Because the interaction graph does not cross over, does this mean that only in the Nature video does the boredom decrease significantly at Time 2? Will I need to conduct a t-test to check this?

Many thanks!

Courtney

Courtney Barrs says

Hi Jim,

Thankyou for such a quick and helpful response!

Graphing the interaction effect is actually what confused me when it came to interpretting my results. The conditions are actually parallel to one another, there is no cross over. The gradient for the comedy condition is almost zero, whereas, there is a dramatic drop in rating of boredom between time 1 and time 2 for the nature video.

With this in mind does the interpretation then mean: A difference in boredom is found across time depending on condition. Therefore, only if you are watching the nature video will you become significantly more bored at time 2. Will I need to conduct a t-test to conform this?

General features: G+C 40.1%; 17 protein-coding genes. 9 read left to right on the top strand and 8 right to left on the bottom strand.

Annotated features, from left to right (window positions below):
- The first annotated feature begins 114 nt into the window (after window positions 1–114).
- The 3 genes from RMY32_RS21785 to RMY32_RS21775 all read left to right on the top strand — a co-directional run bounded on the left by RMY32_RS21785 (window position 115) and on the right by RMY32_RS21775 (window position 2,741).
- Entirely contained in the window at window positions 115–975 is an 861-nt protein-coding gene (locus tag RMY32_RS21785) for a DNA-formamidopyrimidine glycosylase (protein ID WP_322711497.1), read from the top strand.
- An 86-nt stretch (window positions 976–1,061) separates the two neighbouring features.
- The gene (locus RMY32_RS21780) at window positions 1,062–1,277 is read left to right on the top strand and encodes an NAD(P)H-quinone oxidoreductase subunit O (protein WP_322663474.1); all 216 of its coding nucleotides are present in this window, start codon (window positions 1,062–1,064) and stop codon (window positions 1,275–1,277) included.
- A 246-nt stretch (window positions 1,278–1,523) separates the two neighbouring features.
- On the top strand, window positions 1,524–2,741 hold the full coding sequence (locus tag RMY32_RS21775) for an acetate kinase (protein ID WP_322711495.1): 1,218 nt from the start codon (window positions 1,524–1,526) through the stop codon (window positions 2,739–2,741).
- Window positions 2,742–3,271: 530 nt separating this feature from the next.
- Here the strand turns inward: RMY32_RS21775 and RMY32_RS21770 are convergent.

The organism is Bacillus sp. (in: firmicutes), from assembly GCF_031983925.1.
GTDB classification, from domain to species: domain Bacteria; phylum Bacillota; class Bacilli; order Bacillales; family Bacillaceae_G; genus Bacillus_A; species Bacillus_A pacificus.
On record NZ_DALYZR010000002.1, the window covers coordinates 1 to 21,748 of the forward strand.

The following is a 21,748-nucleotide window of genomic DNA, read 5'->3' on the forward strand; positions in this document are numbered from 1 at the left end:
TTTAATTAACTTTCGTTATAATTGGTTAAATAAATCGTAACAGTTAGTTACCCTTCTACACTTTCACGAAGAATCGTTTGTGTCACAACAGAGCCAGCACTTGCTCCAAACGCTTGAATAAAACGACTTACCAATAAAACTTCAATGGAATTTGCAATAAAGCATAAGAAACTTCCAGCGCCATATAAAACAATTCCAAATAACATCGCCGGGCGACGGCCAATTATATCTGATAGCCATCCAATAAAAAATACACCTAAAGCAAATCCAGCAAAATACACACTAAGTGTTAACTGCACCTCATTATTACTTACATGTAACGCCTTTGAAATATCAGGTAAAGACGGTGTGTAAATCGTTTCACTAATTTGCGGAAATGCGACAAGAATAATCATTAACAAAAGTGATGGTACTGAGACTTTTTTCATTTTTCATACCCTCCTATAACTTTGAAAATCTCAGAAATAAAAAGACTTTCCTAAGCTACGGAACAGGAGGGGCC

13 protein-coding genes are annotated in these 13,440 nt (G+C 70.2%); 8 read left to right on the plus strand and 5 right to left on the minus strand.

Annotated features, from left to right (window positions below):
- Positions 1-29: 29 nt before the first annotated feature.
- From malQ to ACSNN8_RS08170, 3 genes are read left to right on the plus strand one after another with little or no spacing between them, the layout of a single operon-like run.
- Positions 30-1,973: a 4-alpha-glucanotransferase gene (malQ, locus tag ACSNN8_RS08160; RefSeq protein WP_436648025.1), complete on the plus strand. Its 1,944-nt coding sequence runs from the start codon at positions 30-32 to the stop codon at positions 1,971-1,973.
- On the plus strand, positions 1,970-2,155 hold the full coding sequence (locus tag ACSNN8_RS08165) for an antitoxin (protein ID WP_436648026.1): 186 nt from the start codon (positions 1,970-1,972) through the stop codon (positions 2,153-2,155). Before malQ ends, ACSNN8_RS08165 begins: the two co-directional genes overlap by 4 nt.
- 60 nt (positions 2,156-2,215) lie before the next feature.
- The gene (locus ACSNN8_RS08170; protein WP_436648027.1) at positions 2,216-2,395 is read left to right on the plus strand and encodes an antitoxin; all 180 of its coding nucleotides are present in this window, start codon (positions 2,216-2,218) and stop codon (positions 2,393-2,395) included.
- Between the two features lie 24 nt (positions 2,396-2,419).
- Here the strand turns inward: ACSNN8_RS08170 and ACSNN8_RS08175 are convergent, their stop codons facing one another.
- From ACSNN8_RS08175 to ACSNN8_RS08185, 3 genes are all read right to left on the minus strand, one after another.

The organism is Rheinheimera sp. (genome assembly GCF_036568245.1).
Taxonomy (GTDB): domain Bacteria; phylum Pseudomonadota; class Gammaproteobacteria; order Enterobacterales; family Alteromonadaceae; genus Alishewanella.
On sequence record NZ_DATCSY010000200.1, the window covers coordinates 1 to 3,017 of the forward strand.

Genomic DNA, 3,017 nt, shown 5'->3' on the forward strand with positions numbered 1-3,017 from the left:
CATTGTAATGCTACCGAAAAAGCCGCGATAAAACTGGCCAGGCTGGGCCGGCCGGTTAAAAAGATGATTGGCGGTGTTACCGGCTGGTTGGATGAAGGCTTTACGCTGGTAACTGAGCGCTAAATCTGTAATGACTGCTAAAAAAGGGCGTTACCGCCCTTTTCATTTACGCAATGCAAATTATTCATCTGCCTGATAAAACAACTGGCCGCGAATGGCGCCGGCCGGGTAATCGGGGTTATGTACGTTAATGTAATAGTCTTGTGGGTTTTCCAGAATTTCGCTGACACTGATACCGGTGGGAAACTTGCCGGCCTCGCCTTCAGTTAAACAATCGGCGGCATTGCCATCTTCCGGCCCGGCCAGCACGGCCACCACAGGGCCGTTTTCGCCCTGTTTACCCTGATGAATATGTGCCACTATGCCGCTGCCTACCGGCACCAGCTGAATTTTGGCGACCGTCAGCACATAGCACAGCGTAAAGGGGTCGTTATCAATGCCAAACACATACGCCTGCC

Many thanks!

Courtney

Jim Frost says

Hi Courtney,

You bet! 🙂

Technically, a significant interaction effect means that the difference in slopes is statistically significant. The lines don’t actually have to cross on your graph–just have different slopes. Well, having different slopes means that the lines must cross at some point theoretically even if that point isn’t displayed on your graph.